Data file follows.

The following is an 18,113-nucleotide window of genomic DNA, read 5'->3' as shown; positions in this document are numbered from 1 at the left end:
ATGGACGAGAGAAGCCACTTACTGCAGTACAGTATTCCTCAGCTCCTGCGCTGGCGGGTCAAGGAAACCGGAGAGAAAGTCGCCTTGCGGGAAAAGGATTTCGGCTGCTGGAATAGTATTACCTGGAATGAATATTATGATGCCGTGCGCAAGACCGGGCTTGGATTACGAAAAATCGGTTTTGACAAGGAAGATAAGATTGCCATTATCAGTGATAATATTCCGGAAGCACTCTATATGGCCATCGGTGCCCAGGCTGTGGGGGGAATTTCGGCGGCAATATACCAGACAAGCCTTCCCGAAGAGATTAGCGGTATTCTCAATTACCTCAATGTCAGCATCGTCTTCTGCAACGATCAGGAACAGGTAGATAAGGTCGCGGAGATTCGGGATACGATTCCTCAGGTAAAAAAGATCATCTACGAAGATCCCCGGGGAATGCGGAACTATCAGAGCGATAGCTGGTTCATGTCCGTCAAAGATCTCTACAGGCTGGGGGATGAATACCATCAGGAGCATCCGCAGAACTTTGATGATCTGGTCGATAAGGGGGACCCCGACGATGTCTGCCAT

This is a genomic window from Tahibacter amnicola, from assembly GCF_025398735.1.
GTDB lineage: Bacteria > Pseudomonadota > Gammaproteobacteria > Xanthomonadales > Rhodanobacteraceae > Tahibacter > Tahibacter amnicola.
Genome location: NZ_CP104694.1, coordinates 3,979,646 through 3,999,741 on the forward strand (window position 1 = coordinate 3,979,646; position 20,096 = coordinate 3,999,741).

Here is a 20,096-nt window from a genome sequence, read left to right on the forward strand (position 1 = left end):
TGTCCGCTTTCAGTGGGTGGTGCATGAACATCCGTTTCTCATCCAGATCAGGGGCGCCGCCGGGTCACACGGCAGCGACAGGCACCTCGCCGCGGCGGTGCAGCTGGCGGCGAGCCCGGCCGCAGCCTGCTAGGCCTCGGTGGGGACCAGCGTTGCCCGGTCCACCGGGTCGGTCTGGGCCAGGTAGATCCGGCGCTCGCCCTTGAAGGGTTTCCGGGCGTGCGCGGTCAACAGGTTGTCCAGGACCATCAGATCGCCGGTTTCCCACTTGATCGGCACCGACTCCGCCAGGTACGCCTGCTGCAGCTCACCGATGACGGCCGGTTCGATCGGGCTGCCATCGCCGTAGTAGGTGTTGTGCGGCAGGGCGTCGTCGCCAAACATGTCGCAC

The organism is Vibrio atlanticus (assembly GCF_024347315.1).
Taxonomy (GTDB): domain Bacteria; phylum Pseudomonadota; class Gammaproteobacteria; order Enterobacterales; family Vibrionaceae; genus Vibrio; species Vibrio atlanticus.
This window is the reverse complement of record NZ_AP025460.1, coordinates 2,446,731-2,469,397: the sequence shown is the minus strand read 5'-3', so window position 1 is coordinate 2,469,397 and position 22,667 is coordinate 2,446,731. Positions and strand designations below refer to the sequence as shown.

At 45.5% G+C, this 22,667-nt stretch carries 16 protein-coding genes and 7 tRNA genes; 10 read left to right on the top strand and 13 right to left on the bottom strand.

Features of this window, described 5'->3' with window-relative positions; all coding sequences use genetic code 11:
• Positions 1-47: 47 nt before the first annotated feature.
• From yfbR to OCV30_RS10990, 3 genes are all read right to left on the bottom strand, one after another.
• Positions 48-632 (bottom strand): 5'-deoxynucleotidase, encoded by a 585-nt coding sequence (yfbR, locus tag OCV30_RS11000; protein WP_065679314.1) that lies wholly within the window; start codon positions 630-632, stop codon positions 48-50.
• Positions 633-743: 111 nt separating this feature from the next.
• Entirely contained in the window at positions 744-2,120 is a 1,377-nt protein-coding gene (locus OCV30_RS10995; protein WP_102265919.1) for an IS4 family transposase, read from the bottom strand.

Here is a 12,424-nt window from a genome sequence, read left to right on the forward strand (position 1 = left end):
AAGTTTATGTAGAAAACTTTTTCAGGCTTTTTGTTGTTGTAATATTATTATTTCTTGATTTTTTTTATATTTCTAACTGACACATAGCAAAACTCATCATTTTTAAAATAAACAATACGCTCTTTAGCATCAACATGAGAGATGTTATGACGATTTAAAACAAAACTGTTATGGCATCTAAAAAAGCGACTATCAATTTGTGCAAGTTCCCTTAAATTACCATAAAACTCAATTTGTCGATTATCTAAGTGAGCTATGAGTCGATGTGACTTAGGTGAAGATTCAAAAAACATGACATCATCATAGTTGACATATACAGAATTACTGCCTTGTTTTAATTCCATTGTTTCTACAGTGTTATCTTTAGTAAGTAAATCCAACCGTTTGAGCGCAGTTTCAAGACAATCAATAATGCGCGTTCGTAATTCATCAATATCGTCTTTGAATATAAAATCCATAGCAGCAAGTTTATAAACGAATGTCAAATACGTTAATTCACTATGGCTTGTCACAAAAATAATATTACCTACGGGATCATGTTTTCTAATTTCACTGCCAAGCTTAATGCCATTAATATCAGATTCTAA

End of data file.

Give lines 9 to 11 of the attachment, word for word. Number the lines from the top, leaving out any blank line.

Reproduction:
Taxonomy (GTDB): domain Bacteria; phylum Pseudomonadota; class Gammaproteobacteria; order Enterobacterales; family Vibrionaceae; genus Vibrio; species Vibrio atlanticus.
This window is the reverse complement of record NZ_AP025460.1, coordinates 2,446,731-2,469,397: the sequence shown is the minus strand read 5'-3', so window position 1 is coordinate 2,469,397 and position 22,667 is coordinate 2,446,731. Positions and strand designations below refer to the sequence as shown.

At 45.5% G+C, this 22,667-nt stretch carries 16 protein-coding genes and 7 tRNA genes; 10 read left to right on the top strand and 13 right to left on the bottom strand.